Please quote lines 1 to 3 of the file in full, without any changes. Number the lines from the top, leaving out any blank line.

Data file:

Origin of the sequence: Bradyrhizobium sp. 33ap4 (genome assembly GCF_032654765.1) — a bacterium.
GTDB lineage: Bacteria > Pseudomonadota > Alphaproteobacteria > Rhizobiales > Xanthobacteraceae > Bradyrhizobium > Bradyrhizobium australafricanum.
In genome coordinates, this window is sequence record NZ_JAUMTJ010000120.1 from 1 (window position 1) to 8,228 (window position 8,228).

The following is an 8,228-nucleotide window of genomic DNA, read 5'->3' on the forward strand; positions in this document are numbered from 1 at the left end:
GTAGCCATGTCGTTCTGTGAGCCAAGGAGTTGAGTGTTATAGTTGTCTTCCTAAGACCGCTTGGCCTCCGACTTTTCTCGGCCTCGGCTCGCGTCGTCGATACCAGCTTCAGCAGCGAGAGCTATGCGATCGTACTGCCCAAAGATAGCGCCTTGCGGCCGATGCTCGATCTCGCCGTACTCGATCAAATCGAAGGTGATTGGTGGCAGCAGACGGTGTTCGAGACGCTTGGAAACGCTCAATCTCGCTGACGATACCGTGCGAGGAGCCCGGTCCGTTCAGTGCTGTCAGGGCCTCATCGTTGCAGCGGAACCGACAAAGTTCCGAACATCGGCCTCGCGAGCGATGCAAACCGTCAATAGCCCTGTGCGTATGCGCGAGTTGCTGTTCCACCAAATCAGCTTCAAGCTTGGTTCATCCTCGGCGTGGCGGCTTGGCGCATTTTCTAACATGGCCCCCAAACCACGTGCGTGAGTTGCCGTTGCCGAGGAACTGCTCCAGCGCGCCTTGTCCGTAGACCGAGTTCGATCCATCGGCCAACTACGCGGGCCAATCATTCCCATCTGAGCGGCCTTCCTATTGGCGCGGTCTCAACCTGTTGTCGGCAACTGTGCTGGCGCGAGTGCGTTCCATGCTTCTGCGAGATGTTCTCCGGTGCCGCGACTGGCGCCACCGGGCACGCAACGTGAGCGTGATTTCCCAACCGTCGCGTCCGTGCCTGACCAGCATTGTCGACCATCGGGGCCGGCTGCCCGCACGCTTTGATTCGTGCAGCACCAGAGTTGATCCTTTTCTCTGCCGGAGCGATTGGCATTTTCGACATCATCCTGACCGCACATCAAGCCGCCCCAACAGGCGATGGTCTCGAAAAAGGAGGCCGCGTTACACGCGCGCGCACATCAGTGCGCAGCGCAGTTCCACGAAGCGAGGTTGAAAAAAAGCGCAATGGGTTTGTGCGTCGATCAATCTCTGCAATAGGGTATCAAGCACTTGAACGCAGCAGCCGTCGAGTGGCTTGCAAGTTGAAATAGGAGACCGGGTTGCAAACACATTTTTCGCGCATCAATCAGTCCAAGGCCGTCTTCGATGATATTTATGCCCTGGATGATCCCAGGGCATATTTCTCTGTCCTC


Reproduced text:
Origin of the sequence: Bradyrhizobium sp. 33ap4 (genome assembly GCF_032654765.1) — a bacterium.
GTDB lineage: Bacteria > Pseudomonadota > Alphaproteobacteria > Rhizobiales > Xanthobacteraceae > Bradyrhizobium > Bradyrhizobium australafricanum.
In genome coordinates, this window is sequence record NZ_JAUMTJ010000120.1 from 1 (window position 1) to 8,228 (window position 8,228).